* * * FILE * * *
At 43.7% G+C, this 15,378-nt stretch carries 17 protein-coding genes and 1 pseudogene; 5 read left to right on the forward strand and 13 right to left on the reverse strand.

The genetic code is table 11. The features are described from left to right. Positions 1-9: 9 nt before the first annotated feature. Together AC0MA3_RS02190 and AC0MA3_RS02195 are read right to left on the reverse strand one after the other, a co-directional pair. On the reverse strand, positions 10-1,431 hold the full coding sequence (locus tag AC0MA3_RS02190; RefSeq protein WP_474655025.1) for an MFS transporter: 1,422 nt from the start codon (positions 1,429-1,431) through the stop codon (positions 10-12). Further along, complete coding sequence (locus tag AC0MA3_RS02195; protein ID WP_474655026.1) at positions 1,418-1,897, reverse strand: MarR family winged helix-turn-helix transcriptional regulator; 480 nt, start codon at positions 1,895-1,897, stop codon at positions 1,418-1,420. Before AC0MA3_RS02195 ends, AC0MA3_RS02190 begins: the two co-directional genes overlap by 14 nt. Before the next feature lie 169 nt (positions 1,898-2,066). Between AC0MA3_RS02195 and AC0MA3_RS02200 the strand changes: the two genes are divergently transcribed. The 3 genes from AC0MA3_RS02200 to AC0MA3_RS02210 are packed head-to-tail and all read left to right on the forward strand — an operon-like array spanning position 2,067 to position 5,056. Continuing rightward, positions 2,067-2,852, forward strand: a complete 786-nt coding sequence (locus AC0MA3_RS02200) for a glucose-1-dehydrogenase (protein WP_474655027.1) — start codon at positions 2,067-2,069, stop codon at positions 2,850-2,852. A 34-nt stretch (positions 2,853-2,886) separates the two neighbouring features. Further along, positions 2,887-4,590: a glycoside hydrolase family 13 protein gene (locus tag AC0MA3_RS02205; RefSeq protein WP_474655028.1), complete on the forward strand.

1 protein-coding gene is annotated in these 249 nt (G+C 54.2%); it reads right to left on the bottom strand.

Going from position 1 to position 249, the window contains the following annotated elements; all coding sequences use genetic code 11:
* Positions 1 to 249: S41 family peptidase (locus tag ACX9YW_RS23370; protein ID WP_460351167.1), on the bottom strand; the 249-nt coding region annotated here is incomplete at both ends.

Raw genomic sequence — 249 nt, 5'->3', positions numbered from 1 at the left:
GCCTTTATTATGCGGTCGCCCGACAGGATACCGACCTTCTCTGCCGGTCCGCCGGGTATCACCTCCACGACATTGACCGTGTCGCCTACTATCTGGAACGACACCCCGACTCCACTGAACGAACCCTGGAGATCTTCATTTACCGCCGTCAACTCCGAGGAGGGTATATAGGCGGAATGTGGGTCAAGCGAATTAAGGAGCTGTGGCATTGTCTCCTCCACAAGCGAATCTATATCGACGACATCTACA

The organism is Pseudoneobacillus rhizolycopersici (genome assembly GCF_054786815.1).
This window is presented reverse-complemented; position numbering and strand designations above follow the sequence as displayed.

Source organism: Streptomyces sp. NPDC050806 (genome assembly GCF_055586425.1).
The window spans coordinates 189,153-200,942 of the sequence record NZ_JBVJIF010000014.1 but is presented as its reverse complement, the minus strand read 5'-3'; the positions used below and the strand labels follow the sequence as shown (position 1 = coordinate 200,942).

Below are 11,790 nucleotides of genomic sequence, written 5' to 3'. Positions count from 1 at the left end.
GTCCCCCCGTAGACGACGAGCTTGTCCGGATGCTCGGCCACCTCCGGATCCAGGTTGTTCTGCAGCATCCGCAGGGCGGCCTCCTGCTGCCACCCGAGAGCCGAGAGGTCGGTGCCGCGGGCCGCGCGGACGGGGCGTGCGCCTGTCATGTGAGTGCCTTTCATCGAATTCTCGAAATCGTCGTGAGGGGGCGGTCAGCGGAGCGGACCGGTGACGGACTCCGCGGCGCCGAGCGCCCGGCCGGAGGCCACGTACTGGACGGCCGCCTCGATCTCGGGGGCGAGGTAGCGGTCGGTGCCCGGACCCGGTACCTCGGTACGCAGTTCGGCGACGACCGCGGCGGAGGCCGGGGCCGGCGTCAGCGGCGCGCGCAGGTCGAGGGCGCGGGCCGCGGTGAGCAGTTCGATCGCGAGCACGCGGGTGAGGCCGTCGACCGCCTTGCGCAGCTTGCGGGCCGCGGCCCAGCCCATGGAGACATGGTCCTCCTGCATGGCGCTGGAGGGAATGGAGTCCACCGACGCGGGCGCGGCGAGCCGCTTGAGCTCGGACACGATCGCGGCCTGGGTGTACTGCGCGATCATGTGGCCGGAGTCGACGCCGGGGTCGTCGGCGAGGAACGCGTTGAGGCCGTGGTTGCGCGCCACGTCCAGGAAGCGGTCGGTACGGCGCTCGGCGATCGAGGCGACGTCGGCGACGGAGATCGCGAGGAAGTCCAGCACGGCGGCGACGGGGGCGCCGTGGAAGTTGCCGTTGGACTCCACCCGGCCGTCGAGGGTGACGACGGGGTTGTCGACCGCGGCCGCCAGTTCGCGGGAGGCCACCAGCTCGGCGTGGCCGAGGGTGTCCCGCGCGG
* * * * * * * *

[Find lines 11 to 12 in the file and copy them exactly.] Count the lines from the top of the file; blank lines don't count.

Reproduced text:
The window spans coordinates 189,153-200,942 of the sequence record NZ_JBVJIF010000014.1 but is presented as its reverse complement, the minus strand read 5'-3'; the positions used below and the strand labels follow the sequence as shown (position 1 = coordinate 200,942).

Below are 11,790 nucleotides of genomic sequence, written 5' to 3'. Positions count from 1 at the left end.